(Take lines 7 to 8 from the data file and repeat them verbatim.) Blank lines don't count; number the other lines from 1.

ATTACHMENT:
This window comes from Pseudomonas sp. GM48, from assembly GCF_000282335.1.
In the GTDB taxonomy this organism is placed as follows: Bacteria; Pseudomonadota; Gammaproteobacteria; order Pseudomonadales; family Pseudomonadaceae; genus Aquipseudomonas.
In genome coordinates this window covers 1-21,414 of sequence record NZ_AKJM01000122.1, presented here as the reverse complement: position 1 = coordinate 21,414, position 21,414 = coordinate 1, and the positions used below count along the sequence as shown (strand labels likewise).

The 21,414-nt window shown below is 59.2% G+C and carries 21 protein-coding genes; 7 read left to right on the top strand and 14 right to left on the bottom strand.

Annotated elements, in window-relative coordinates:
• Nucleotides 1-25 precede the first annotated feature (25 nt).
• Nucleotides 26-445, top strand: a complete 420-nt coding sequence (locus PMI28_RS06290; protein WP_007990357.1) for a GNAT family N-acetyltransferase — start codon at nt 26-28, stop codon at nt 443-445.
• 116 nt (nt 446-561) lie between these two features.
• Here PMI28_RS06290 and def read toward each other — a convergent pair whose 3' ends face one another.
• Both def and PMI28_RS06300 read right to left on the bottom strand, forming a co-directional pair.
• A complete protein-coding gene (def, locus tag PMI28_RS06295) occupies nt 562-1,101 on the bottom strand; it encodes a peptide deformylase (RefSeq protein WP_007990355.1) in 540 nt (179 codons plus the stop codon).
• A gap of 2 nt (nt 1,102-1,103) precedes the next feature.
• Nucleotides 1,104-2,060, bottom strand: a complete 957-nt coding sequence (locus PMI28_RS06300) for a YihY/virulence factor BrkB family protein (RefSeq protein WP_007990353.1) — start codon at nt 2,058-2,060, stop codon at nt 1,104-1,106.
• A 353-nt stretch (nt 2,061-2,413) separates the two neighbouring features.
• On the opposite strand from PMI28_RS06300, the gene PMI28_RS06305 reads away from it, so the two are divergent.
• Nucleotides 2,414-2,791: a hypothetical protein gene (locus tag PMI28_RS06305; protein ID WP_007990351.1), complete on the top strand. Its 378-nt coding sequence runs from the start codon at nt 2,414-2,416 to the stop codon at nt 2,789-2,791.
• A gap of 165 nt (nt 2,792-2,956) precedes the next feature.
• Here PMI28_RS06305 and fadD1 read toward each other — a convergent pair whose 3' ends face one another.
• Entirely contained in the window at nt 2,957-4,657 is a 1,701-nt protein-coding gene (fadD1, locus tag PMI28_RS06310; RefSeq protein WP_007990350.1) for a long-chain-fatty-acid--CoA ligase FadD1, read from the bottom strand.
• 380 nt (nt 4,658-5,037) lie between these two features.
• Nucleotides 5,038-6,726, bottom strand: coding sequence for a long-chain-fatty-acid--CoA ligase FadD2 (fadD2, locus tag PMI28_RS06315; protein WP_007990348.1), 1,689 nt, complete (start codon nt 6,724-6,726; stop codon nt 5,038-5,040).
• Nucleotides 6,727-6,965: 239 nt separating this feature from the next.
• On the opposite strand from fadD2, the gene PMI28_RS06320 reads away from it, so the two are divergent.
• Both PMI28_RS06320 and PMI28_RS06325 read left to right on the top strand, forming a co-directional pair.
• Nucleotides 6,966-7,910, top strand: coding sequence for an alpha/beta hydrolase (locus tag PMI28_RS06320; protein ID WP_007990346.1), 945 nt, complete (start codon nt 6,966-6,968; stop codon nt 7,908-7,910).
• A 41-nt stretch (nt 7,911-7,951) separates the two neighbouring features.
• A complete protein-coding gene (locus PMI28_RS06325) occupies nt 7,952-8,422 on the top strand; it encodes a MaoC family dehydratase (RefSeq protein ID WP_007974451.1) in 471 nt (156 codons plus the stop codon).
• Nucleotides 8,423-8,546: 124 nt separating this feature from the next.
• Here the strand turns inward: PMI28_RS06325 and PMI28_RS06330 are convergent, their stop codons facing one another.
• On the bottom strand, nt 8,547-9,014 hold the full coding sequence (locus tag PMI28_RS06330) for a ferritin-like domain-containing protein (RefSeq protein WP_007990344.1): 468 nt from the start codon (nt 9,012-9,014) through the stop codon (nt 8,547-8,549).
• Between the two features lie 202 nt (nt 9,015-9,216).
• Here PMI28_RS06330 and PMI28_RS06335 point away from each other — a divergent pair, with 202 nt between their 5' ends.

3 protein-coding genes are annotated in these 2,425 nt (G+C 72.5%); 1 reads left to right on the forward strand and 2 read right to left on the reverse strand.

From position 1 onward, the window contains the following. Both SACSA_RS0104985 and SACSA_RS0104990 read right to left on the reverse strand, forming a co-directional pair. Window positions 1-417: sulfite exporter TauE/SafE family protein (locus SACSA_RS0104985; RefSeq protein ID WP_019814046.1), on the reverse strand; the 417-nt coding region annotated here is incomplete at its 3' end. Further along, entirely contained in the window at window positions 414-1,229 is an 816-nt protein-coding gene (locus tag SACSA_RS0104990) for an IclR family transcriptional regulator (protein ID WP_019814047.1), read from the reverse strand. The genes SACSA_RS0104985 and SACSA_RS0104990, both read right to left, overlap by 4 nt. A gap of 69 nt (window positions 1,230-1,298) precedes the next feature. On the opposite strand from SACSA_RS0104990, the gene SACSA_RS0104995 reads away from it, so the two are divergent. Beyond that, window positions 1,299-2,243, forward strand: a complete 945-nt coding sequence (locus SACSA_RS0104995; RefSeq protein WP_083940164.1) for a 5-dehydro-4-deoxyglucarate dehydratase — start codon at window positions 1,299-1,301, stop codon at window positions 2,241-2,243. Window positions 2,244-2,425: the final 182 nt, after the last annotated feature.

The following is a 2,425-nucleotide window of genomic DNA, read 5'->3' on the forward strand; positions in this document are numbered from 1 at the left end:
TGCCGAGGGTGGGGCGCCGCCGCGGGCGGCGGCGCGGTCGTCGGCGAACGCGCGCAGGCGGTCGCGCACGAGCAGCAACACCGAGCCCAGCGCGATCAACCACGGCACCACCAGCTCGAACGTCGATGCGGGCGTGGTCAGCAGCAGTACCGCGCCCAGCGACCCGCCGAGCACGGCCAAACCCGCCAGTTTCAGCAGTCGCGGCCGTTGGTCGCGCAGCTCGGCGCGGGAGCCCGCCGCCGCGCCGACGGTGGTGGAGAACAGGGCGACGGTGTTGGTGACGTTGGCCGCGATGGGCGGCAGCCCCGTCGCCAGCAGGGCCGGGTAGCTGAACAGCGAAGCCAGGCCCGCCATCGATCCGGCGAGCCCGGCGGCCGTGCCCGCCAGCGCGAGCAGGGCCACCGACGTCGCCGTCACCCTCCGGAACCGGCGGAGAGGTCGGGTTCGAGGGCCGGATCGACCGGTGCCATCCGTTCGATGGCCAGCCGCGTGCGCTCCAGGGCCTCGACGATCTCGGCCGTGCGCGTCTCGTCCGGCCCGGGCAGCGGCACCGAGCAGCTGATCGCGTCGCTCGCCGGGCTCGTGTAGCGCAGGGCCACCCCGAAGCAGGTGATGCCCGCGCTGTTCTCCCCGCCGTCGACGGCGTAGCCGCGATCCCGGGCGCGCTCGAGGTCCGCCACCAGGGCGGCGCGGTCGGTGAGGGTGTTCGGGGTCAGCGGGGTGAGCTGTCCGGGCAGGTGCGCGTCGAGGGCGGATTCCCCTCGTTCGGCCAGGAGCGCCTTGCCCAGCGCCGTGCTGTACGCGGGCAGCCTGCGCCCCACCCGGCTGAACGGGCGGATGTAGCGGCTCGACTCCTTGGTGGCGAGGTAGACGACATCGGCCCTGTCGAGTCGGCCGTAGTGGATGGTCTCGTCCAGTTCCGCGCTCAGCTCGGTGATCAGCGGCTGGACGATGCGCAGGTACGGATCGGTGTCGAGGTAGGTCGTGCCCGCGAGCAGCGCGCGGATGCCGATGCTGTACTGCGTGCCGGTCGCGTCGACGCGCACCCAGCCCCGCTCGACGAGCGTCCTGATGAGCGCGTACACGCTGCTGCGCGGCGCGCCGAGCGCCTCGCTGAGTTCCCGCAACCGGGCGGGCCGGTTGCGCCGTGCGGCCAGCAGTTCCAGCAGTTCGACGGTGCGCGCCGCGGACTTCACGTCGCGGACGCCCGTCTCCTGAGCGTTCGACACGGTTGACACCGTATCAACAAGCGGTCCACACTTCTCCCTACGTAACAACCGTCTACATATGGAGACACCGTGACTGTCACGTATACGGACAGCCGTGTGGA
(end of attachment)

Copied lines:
• Nucleotides 26-445, top strand: a complete 420-nt coding sequence (locus PMI28_RS06290; protein WP_007990357.1) for a GNAT family N-acetyltransferase — start codon at nt 26-28, stop codon at nt 443-445.
• 116 nt (nt 446-561) lie between these two features.